We are sojourners among the lost. We are exiles in this world. When people see us, we should be recognizable as children of the Living God and citizens of Heaven. We are distinguished as Christians because we are conformed to the image of Christ, and everywhere and in everything we glorify Him. The culture of our home is unlike the culture of the world. We are not reactionary, we are revolutionary. We do not treat people the way they deserve to be treated, we remember Christ and treat them the way our God asks us to, with love and grace.
That includes people who are cruel, people who yield power unreasonably, and those in the government whether we like their politics or not. We submit to the Lord and in that deference we remember He is in control and He gave them their office. Respect for those in authority is respect and trust for God.
Verses 13-15 read,
“Be subject for the Lord's sake to every human institution, whether it be to the emperor as supreme, 14 or to governors as sent by him to punish those who do evil and to praise those who do good. 15 For this is the will of God, that by doing good you should put to silence the ignorance of foolish people.”
It is unusual to have that esteem for those in authority over us, especially a government we don’t agree with. But in doing that, we show how different we are. We venerate God by respecting and submitting to authority. People see the culture of the Kingdom of God when we do good. They can’t fairly say anything bad about Jesus, when we walk in obedience and goodness.
We walk as sanctified children of God by choice. We are not burdened by rules. We are not oppressed by the threat of punishment or condemnation. So we are free to love people, do the noble thing, the right thing, and the loving thing. We are free to emulate Christ. That makes us uncommon, separate, and divergent from the masses. We belong to Christ, not this world. Verses 16-18 say it this way,
“Live as people who are free, not using your freedom as a cover-up for evil, but living as servants of God. 17 Honor everyone. Love the brotherhood. Fear God. Honor the emperor.
18 Servants, be subject to your masters with all respect, not only to the good and gentle but also to the unjust.”
Jesus didn’t have to stand in front of Herod while he cruelly derided Him and quietly take it, but He did. He did because He loved Herod and Herod had been given a position of authority. Did Christ’s humility hurt Him? No, He knew the truth, He knew where the real power was and Who held it. When Jesus stood in front of Pilate knowing He would be beaten, He remained quiet and humble. He told Pilate, “You would have no authority over me at all unless it had been given you from above.” (John 19:11).
Being humble enough to let people have the upper hand is not the way the world works. We live in a society that glorifies power, superiority, and dominance. But the ethos of the Kingdom of God is one of humility, grace, and kindness. It is one of imitating Christ and turning the other cheek. Verses 19-21 say it this way,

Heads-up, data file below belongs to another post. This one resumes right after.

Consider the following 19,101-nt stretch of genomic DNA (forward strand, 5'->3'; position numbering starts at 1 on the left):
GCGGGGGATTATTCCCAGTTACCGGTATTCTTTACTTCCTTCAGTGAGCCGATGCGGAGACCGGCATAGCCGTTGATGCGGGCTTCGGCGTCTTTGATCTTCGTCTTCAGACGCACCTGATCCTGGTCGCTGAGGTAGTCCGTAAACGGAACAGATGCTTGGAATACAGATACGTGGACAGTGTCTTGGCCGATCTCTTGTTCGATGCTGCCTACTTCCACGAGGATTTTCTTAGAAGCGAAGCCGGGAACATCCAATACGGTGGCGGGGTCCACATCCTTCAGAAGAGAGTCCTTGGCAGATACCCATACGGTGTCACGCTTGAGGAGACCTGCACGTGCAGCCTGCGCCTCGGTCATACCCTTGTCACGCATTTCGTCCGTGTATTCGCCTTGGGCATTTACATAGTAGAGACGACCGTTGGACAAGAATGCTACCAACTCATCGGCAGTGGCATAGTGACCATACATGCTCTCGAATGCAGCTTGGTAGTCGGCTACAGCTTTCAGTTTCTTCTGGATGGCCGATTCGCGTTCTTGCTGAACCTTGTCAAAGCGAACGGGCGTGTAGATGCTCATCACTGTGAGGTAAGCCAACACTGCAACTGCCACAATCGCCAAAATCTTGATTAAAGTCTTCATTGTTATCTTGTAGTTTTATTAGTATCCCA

“For this is a gracious thing, when, mindful of God, one endures sorrows while suffering unjustly. 20 For what credit is it if, when you sin and are beaten for it, you endure? But if when you do good and suffer for it you endure, this is a gracious thing in the sight of God. 21 For to this you have been called, because Christ also suffered for you, leaving you an example, so that you might follow in his steps.”
Of course the key here is that we must do good. Suffering because we sinned or didn’t plan well is not special and doesn’t call attention to the King of kings, even when we withstand it with steadfastness as we should. But suffering for the good we have done is suffering on Christ’s account and that does glorify our God.
Jesus was good. He was completely blameless. He had all the authority and dominion of God. He could have struck Pilate down, He could have smote Herod, He could have destroyed the Roman soldiers who beat Him. But He didn’t. He didn’t even tell them that He had armies of angels and all the power of God at His disposal. He took it graciously because of His love for us and for them. Even as he agonized on the cross, He was gracious as He prayed, “Father, forgive them, for they know not what they do.” (Luke 23:34).
His grace saved us. His submission to earthly authority made it possible us to know Him and be called sons of God. Verses 23-25 read,
“He committed no sin, neither was deceit found in his mouth. 23 When he was reviled, he did not revile in return; when he suffered, he did not threaten, but continued entrusting himself to him who judges justly. 24 He himself bore our sins in his body on the tree, that we might die to sin and live to righteousness. By his wounds you have been healed. 25 For you were straying like sheep, but have now returned to the Shepherd and Overseer of your souls.”
That grace is impossible for the world to display or even grasp. It is foreign to the lost to not hate those who hate, to not fight back or even threaten. But we can because we trust God. We know the Lord loves us, has a plan, loves the one who hates us, and will judge all of us. When we exhibit the grace He asked us to, people see Jesus in us. The strength of the Holy Spirit emanates from us when we bow down in submission, love, and grace to authority in obedience to our Lord.